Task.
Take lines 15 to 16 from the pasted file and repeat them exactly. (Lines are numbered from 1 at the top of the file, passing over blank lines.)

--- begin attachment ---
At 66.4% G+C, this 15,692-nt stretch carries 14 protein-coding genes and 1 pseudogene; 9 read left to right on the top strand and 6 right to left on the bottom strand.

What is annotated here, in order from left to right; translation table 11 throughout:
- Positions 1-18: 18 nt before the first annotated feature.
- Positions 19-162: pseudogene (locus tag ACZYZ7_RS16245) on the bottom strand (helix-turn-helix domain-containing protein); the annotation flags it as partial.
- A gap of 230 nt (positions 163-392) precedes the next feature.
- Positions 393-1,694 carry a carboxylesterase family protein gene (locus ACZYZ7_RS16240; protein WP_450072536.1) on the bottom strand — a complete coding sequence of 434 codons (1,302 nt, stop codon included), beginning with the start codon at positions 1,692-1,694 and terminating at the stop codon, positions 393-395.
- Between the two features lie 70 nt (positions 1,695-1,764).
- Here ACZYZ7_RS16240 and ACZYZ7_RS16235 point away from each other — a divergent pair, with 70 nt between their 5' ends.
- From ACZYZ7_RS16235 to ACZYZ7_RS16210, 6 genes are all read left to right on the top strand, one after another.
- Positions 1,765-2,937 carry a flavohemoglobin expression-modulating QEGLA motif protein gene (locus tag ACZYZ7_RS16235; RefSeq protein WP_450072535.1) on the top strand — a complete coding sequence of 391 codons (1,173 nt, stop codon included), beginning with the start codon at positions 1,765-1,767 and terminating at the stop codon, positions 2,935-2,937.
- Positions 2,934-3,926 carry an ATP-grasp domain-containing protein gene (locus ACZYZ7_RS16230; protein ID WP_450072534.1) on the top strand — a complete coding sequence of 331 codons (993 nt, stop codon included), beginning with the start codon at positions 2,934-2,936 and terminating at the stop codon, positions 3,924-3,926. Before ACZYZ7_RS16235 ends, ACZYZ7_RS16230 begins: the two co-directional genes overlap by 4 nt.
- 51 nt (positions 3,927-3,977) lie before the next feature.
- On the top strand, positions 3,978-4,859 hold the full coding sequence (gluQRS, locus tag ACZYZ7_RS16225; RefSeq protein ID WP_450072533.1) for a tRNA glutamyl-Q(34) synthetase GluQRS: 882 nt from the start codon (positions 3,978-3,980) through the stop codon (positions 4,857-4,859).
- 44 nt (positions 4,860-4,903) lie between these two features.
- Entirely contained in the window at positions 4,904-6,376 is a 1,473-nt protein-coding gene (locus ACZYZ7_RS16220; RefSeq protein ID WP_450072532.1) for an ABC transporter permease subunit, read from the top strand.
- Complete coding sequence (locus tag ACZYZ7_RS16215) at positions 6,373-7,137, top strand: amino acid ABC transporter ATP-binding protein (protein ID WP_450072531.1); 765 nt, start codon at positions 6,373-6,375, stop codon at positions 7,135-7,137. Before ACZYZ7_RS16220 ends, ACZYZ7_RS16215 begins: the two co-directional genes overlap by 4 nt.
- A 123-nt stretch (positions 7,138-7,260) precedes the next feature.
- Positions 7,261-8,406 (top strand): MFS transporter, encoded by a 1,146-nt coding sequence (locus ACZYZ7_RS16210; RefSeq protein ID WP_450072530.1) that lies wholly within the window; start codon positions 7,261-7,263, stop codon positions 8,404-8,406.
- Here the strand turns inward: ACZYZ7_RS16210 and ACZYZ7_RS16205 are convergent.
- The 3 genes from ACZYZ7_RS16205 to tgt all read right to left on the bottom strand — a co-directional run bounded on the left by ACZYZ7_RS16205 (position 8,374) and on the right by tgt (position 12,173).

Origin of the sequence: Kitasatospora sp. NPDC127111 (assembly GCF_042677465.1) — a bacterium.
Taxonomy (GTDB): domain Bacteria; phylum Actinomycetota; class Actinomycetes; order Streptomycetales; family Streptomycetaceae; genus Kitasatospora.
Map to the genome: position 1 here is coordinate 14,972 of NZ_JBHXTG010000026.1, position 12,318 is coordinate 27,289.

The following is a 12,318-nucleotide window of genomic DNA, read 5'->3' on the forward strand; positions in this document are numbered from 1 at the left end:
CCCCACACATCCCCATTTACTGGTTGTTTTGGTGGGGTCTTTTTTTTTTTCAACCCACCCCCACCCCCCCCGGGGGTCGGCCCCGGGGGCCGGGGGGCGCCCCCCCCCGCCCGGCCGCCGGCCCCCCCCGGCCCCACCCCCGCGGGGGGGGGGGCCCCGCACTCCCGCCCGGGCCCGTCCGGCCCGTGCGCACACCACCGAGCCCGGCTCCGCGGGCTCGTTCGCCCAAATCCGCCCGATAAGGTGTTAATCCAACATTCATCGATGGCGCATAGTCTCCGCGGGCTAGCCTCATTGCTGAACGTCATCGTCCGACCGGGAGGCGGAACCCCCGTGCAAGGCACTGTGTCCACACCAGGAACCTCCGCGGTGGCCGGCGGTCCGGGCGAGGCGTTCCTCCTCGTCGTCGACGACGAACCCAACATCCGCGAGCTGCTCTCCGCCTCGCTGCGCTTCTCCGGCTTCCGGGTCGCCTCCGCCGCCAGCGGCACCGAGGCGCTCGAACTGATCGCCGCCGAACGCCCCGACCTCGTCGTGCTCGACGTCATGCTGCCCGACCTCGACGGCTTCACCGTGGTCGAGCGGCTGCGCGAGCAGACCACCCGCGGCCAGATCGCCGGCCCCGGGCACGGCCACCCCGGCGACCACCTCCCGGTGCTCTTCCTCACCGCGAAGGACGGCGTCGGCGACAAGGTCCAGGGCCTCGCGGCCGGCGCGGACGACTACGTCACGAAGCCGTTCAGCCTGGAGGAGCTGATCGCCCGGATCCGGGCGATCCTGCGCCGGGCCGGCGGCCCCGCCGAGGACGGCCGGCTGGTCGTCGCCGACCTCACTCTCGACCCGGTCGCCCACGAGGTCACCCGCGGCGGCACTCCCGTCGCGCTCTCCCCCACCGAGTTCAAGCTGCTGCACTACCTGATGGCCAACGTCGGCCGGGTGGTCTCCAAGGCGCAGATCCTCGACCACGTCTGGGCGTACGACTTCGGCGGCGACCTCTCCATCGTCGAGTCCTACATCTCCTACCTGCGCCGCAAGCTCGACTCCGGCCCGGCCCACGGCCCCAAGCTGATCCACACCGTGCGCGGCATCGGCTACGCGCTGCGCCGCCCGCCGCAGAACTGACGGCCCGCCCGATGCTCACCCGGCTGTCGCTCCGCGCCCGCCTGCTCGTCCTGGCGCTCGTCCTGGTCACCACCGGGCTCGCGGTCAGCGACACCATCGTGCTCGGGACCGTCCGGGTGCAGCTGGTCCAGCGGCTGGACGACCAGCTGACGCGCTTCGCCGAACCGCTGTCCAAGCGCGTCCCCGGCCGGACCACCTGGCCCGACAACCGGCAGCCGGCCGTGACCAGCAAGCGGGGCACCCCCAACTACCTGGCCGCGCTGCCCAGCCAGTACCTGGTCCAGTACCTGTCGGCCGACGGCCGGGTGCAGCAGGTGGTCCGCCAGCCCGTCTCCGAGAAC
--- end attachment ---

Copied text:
- Entirely contained in the window at positions 4,904-6,376 is a 1,473-nt protein-coding gene (locus ACZYZ7_RS16220; RefSeq protein ID WP_450072532.1) for an ABC transporter permease subunit, read from the top strand.
- Complete coding sequence (locus tag ACZYZ7_RS16215) at positions 6,373-7,137, top strand: amino acid ABC transporter ATP-binding protein (protein ID WP_450072531.1); 765 nt, start codon at positions 6,373-6,375, stop codon at positions 7,135-7,137. Before ACZYZ7_RS16220 ends, ACZYZ7_RS16215 begins: the two co-directional genes overlap by 4 nt.